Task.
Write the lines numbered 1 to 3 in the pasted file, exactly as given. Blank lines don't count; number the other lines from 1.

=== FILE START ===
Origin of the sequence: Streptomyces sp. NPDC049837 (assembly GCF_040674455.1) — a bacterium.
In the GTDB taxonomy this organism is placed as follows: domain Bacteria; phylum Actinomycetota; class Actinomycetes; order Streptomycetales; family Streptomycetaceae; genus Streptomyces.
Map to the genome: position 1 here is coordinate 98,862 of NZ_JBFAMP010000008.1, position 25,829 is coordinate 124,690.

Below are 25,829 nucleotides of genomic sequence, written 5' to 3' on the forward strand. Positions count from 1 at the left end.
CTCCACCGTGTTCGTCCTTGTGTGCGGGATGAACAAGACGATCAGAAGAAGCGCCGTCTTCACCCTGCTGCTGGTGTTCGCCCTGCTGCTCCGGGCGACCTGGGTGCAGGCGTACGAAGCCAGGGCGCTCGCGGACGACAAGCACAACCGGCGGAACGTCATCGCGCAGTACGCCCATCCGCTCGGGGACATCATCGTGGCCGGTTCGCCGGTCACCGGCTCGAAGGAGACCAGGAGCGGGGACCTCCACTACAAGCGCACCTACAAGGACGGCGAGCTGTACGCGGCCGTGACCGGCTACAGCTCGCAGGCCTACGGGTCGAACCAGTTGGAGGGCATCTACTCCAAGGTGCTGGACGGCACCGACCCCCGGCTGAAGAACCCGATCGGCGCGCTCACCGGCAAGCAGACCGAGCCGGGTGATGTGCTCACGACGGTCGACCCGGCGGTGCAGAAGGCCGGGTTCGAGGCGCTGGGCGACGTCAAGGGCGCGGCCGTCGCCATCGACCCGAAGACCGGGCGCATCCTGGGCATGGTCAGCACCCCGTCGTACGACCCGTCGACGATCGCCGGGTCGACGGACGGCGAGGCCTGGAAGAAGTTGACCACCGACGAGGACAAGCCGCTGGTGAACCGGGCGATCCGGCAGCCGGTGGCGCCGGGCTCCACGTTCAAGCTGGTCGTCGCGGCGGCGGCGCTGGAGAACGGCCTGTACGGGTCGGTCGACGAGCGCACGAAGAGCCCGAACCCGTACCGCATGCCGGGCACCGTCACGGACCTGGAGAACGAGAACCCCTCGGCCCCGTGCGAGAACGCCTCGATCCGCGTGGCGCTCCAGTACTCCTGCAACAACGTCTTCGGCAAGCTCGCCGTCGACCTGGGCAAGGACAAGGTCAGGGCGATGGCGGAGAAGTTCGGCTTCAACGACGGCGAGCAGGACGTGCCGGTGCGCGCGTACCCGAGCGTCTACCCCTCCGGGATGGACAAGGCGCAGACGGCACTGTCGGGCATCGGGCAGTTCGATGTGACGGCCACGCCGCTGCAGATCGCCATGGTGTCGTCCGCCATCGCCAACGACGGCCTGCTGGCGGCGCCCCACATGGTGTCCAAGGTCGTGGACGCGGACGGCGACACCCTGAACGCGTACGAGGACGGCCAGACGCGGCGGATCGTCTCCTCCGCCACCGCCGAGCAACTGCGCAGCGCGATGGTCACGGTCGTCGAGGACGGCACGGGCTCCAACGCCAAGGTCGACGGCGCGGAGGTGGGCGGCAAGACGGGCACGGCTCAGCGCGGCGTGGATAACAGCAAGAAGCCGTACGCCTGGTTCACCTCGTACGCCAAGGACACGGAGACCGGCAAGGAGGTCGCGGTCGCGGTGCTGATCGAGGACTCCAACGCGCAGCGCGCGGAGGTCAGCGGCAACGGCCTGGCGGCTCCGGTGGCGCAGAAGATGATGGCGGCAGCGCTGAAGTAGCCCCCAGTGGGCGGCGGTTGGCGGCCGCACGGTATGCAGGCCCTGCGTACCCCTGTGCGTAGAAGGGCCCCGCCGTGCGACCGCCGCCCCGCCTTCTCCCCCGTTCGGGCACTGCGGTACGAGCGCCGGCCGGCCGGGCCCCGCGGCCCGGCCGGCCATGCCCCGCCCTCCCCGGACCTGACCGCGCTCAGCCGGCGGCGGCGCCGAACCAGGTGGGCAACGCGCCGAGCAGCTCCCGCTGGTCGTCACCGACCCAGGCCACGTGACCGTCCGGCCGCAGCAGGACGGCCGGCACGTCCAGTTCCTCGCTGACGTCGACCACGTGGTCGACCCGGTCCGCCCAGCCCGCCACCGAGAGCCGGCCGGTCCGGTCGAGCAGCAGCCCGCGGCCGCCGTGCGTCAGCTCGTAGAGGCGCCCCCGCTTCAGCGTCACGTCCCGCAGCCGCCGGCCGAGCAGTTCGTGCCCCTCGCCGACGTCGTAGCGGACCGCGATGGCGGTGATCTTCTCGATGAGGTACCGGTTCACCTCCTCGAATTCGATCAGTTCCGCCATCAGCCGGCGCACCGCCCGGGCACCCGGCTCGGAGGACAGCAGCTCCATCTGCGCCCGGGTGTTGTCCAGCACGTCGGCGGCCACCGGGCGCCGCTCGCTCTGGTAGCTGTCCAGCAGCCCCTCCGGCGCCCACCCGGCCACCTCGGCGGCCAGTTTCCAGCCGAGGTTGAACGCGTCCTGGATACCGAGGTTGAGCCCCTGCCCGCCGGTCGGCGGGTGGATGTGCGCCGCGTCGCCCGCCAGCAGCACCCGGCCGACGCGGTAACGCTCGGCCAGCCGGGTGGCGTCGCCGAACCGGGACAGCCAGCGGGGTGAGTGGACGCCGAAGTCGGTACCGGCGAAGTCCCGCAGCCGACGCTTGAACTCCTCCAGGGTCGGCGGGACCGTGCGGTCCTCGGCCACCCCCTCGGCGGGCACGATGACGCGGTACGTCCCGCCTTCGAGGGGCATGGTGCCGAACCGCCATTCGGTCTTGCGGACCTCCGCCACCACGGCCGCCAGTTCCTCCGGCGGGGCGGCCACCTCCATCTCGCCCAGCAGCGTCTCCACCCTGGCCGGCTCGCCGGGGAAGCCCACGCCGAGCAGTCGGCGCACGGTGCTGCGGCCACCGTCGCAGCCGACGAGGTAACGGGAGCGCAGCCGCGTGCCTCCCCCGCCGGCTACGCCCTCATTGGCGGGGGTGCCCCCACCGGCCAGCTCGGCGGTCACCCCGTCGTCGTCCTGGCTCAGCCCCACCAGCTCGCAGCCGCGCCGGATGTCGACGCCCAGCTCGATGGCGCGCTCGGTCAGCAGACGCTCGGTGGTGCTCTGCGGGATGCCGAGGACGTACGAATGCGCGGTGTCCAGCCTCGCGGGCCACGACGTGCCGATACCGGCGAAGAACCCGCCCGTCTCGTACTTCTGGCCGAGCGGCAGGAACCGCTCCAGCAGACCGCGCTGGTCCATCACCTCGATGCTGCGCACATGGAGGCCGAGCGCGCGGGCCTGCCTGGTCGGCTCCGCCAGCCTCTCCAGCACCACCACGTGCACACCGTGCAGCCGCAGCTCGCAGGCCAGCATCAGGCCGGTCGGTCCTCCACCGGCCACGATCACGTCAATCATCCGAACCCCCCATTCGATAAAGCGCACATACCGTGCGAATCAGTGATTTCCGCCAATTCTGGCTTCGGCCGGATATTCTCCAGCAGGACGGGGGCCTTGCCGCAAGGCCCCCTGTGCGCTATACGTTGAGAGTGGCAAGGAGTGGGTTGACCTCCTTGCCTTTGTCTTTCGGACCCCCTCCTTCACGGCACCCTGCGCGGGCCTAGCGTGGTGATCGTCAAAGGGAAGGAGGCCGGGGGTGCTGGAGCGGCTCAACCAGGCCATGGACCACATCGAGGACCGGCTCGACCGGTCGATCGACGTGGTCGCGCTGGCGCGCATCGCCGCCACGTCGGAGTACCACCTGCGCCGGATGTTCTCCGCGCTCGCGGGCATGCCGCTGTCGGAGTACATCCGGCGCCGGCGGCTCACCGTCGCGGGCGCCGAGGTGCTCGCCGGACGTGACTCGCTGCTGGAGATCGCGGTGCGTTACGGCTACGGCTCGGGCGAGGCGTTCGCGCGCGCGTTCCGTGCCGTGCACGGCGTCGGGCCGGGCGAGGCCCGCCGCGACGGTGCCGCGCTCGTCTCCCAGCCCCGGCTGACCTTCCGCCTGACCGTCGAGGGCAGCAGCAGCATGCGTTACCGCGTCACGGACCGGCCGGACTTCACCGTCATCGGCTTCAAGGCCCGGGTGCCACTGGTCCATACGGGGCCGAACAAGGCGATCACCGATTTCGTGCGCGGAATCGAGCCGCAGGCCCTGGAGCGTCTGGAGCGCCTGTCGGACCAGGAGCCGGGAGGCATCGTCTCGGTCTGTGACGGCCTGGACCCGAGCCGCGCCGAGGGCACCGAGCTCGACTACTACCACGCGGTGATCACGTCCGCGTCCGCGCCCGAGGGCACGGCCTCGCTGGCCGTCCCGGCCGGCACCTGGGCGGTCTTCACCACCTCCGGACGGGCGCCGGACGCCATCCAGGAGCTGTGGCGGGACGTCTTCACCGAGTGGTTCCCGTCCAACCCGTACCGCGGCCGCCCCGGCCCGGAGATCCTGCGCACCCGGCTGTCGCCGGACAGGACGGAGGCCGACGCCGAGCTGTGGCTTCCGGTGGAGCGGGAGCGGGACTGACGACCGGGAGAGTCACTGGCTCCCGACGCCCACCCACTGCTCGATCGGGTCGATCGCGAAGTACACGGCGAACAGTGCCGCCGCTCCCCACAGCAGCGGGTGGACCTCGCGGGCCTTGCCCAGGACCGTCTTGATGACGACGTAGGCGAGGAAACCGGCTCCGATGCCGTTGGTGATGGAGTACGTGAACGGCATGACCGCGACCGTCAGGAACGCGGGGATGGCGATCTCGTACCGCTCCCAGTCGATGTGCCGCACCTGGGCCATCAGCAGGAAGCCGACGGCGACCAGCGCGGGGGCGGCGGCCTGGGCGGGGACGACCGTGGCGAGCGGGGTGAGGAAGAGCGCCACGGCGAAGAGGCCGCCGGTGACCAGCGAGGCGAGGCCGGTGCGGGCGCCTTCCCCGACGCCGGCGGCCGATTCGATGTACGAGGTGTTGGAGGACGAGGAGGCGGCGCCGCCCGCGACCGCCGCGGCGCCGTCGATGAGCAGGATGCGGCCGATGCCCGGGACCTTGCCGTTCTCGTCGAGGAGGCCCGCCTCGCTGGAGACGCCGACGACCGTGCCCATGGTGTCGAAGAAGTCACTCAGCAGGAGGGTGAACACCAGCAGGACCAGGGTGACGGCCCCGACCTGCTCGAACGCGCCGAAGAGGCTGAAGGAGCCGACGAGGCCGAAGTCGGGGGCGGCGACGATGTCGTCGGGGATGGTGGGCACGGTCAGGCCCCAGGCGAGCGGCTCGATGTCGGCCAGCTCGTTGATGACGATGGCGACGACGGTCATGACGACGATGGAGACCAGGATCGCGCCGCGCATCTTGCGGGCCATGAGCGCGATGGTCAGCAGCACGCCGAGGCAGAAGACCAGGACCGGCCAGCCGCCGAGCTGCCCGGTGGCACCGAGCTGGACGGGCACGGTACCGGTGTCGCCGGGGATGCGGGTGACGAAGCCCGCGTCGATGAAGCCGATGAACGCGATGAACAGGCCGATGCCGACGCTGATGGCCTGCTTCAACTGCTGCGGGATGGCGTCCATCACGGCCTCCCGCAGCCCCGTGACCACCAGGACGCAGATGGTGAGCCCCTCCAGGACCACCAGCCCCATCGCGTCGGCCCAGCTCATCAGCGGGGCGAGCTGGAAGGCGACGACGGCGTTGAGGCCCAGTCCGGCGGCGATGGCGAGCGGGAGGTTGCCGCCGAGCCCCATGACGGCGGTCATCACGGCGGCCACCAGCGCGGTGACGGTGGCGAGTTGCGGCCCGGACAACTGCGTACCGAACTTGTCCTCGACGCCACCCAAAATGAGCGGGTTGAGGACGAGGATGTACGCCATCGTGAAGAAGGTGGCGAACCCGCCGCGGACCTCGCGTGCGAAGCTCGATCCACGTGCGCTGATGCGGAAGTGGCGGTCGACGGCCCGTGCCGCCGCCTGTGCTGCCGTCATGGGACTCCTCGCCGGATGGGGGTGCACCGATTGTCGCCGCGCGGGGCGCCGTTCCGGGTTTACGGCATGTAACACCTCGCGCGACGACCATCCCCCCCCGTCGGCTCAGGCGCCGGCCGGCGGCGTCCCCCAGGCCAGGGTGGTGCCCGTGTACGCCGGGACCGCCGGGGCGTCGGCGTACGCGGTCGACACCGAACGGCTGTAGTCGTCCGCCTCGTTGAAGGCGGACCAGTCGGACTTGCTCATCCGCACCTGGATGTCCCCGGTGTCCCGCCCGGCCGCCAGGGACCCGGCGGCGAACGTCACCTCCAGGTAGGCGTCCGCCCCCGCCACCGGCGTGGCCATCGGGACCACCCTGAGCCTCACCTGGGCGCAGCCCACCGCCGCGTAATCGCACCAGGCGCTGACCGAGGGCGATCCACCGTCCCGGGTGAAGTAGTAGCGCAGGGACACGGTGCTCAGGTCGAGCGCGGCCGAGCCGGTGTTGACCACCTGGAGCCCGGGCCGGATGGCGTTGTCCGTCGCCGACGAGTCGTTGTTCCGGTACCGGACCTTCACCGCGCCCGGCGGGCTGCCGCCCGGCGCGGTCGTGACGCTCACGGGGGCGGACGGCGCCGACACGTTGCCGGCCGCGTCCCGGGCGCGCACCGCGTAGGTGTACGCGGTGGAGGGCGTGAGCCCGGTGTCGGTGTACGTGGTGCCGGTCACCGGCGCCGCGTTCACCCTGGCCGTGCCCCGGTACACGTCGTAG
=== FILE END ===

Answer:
Origin of the sequence: Streptomyces sp. NPDC049837 (assembly GCF_040674455.1) — a bacterium.
In the GTDB taxonomy this organism is placed as follows: domain Bacteria; phylum Actinomycetota; class Actinomycetes; order Streptomycetales; family Streptomycetaceae; genus Streptomyces.
Map to the genome: position 1 here is coordinate 98,862 of NZ_JBFAMP010000008.1, position 25,829 is coordinate 124,690.